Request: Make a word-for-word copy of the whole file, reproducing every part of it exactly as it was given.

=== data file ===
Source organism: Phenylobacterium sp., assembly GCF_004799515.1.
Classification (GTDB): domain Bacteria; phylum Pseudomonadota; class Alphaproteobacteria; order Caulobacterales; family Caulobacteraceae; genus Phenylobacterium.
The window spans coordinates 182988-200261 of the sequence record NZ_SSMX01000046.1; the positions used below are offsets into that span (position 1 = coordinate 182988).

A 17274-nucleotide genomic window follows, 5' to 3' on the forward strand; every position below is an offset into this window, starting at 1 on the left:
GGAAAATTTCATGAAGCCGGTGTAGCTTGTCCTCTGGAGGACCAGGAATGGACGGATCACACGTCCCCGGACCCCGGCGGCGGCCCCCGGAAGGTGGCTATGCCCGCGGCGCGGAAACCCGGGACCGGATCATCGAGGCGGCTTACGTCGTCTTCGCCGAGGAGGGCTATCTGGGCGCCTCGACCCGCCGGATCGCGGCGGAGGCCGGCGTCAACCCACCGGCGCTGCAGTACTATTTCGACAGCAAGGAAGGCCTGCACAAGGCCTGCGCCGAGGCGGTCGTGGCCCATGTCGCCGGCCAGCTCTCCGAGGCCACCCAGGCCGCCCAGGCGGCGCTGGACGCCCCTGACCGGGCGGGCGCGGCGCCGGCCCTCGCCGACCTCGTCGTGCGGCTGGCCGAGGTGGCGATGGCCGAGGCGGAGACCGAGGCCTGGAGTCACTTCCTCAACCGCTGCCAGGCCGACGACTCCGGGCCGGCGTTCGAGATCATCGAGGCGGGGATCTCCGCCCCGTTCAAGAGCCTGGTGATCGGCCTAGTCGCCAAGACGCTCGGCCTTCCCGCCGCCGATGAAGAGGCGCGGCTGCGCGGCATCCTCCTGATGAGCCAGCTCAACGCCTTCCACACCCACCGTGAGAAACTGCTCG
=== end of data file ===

Source organism: Phenylobacterium sp., assembly GCF_004799515.1.
Classification (GTDB): domain Bacteria; phylum Pseudomonadota; class Alphaproteobacteria; order Caulobacterales; family Caulobacteraceae; genus Phenylobacterium.
The window spans coordinates 182988-200261 of the sequence record NZ_SSMX01000046.1; the positions used below are offsets into that span (position 1 = coordinate 182988).

A 17274-nucleotide genomic window follows, 5' to 3' on the forward strand; every position below is an offset into this window, starting at 1 on the left:
GGAAAATTTCATGAAGCCGGTGTAGCTTGTCCTCTGGAGGACCAGGAATGGACGGATCACACGTCCCCGGACCCCGGCGGCGGCCCCCGGAAGGTGGCTATGCCCGCGGCGCGGAAACCCGGGACCGGATCATCGAGGCGGCTTACGTCGTCTTCGCCGAGGAGGGCTATCTGGGCGCCTCGACCCGCCGGATCGCGGCGGAGGCCGGCGTCAACCCACCGGCGCTGCAGTACTATTTCGACAGCAAGGAAGGCCTGCACAAGGCCTGCGCCGAGGCGGTCGTGGCCCATGTCGCCGGCCAGCTCTCCGAGGCCACCCAGGCCGCCCAGGCGGCGCTGGACGCCCCTGACCGGGCGGGCGCGGCGCCGGCCCTCGCCGACCTCGTCGTGCGGCTGGCCGAGGTGGCGATGGCCGAGGCGGAGACCGAGGCCTGGAGTCACTTCCTCAACCGCTGCCAGGCCGACGACTCCGGGCCGGCGTTCGAGATCATCGAGGCGGGGATCTCCGCCCCGTTCAAGAGCCTGGTGATCGGCCTAGTCGCCAAGACGCTCGGCCTTCCCGCCGCCGATGAAGAGGCGCGGCTGCGCGGCATCCTCCTGATGAGCCAGCTCAACGCCTTCCACACCCACCGTGAGAAACTGCTCG